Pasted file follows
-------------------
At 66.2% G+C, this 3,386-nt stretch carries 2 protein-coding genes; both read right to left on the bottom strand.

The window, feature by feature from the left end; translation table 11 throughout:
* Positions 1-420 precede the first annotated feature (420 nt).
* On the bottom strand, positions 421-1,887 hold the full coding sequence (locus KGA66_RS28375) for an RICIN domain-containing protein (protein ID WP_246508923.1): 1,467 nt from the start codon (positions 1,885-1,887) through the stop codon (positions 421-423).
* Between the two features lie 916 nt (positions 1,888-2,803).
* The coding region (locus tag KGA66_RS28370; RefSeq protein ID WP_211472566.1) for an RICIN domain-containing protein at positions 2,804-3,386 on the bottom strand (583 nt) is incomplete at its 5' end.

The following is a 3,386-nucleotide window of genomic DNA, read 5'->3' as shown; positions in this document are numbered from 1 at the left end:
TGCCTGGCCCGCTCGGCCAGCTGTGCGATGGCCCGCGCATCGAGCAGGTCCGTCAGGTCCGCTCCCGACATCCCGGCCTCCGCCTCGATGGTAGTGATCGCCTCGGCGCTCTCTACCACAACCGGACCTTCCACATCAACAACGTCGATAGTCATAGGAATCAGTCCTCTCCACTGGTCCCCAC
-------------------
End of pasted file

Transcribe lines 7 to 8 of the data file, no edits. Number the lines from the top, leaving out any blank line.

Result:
The following is a 3,386-nucleotide window of genomic DNA, read 5'->3' as shown; positions in this document are numbered from 1 at the left end:
TGCCTGGCCCGCTCGGCCAGCTGTGCGATGGCCCGCGCATCGAGCAGGTCCGTCAGGTCCGCTCCCGACATCCCGGCCTCCGCCTCGATGGTAGTGATCGCCTCGGCGCTCTCTACCACAACCGGACCTTCCACATCAACAACGTCGATAGTCATAGGAATCAGTCCTCTCCACTGGTCCCCAC